A recent article in the Economist positioned the debate on social mobility in the United States with two leading economic views as fully representative. One view, grounded in dozens of analyses by Raj Chetty and colleagues of large administrative data, is that neighborhoods and place have an outsized influence in interfering with social mobility. This view points to the value of public investment in neighborhoods and housing with a particular lens on desegregation by race and social class. The other, grounded in analyses of evaluations of early childhood programs by James Heckman, is that children’s early learning environments—whether at home or in nonparental settings—have an outsized influence in shaping social mobility. This view points to the value of public investment in high-quality early education interventions, including home visiting but also preschool. These views—and the effort to present them as contradictions—are mostly right and also almost entirely wrong.
What is mostly right? Both Chetty and Heckman’s work conclusively point to the importance of early childhood circumstances in influencing subsequent well-being—whether the neighborhood one is born into or the early education and care received. It turns out that the zip code you are born in really does matter for later life chances, as does access to high-quality early learning experiences that can have impact through high school and beyond.
It is also mostly right that public investment in neighborhoods and safe, quality, stable housing, plus policies to support parenting and the quality of early care and education may show important economic returns in long-term social mobility.
What is entirely wrong? Social mobility is not privy to one solution, irrespective of the path of scientific evidence, policy agendas, or the prevailing views of certain economists. Indeed, as we have argued, moving the needle will require a multi-pronged approach where multiple pathways work in concert to ensure optimal environments for children to thrive.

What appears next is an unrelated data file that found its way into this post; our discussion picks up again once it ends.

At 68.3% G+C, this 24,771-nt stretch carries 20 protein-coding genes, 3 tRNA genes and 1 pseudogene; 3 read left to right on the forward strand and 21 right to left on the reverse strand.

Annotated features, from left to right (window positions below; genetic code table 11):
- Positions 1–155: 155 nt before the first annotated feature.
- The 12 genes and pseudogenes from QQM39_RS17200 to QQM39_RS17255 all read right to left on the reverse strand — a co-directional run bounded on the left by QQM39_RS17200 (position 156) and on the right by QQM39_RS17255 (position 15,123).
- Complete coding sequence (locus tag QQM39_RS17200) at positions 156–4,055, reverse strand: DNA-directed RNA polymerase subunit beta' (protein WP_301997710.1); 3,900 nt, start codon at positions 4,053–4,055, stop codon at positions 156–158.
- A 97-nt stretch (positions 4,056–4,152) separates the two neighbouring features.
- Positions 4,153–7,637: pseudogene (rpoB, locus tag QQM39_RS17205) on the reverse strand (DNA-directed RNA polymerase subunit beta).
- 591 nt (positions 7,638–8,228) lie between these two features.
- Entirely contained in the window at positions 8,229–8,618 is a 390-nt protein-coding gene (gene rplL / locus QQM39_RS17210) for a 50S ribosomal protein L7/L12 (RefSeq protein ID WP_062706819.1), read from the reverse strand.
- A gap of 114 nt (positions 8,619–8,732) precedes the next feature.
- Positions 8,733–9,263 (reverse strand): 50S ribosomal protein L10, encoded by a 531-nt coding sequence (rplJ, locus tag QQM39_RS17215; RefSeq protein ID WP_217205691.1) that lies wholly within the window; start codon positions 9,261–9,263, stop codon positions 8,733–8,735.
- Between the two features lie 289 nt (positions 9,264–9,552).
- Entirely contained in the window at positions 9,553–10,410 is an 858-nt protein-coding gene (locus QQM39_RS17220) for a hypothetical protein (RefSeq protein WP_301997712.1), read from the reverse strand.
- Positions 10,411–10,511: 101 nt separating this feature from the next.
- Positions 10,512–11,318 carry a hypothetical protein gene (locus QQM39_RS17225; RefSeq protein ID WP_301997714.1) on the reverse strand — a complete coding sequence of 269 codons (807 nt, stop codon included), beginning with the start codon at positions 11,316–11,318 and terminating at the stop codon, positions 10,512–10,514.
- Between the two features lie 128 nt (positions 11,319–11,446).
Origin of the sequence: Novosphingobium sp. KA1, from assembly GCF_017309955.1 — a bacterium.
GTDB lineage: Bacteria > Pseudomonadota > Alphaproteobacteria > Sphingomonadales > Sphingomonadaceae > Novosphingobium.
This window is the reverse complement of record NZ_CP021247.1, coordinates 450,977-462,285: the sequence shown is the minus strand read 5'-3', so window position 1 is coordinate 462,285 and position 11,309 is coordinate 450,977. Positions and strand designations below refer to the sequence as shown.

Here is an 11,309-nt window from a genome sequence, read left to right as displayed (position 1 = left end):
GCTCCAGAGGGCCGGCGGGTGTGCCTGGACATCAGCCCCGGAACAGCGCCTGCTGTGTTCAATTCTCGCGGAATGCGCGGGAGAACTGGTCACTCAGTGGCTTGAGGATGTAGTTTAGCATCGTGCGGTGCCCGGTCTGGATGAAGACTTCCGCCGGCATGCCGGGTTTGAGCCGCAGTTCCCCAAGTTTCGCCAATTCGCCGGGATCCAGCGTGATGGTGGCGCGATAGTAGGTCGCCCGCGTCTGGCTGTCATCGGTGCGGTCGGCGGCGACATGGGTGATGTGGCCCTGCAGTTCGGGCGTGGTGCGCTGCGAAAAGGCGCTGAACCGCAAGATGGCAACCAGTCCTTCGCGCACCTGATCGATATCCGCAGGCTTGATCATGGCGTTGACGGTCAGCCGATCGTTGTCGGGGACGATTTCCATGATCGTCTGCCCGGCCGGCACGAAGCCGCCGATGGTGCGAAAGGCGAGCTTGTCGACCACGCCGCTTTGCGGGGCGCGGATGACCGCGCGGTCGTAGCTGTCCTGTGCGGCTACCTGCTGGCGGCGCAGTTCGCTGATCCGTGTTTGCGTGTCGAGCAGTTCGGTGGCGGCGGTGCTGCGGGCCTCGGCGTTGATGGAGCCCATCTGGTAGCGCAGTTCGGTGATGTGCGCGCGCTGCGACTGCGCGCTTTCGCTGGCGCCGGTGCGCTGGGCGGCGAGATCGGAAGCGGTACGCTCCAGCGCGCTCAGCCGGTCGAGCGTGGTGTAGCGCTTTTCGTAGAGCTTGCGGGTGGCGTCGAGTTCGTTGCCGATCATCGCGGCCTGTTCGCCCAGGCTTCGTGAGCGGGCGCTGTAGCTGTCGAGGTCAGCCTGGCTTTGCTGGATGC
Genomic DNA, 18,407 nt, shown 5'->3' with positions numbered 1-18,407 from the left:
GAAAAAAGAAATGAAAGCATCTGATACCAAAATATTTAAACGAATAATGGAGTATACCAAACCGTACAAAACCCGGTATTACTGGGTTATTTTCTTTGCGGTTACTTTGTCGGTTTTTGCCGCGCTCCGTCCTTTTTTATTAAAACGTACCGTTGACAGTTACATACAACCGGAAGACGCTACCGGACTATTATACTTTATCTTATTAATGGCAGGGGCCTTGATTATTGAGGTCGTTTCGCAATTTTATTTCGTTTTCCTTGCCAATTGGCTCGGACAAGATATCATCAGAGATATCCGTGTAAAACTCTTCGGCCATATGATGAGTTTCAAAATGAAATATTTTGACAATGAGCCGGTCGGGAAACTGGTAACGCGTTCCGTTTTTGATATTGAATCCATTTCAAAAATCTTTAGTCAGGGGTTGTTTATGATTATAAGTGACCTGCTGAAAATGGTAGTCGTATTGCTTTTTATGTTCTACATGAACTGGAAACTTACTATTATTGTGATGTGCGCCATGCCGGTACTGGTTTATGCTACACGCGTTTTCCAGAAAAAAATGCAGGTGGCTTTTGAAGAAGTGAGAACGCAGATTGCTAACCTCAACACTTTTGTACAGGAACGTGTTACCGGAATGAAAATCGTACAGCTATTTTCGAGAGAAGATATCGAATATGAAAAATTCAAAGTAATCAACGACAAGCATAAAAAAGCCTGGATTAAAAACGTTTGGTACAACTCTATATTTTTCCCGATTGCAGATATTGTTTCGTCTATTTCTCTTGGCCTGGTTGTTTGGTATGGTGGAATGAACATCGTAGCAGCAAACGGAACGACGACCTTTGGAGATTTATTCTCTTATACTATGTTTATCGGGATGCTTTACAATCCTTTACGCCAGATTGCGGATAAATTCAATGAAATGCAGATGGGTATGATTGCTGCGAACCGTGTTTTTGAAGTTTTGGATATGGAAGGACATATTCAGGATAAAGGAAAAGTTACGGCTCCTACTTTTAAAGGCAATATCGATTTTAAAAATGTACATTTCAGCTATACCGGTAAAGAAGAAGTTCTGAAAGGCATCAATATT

Children are born into and grow up in complex environments and systems, and interact with multiple caregivers. Investment in early childhood will only go as far as co-investment in neighborhoods. Supporting housing and child care centers will only go as far as parents are employed and can pay for food on the table. Evictions spill over to family life and parenting of young children; unstable family income can jeopardize stable housing for young children, as well as early education providers slotted to provide high-quality care.
What this implies for policymakers is to look more broadly. Safety net and income security are typically not seen as social mobility investments for children, but they are. Important work by Hoynes, Schanzenbach and Almond shows that early access to the U.S. safety net (such as food stamps) can have long-term positive impacts on both health and economic self-sufficiency in adulthood. The earlier the access during children’s development, the more powerful these effects that expand to outcomes including health, economists Almond, Currie, and Duque further argue. As part of a study to assess the impact of poverty reduction, stable, monthly cash for the first 40 months of a child’s life is being awarded to low-income mothers.
K-12 education investments also matter. Educational opportunity is unequal in the U.S. Even with the best early education and care and the best neighborhoods and schools, children of color are often left behind. As a recent study by Jackson and Johnson demonstrates, K-12 education investment fills the pipeline to continued early care and education enrichment. Head Start’s long-term impacts on educational attainment, adult earnings, and reduced incarceration were enhanced when children were exposed to schools with greater Title I investments.
Access to post-secondary education and college degree completion continues to matter for subsequent earnings. Lack of continued investment risks undoing progress during children’s earlier years. Proposals to address this include those from scholars such as Dynarski and Kreisman on simplifying aid formulas and forgiving debt that especially harms students of color who are at most risk of default from relatively small loans; these students are also disproportionately enrolled in low-quality or for-profit colleges that saddle them with debt and poor credit ratings.
Economists have strong tools at their disposal to tackle thorny policy issues. Simplifying their argument into false dichotomies, however, does not pave the road to increased progress on the enduring challenges of social mobility. Instead, we need to apply broader models that consider smart investments throughout children’s development, including adolescence, and that adapt to the reality of household poverty and food insecurity. When these models are tested, we might learn about positive spillovers, or that certain families can thrive with certain combinations of solutions in certain contexts. Bringing together a diverse group of economists and experts spanning different disciplines will result in a more focused, yet comprehensive, approach to poverty and inequity.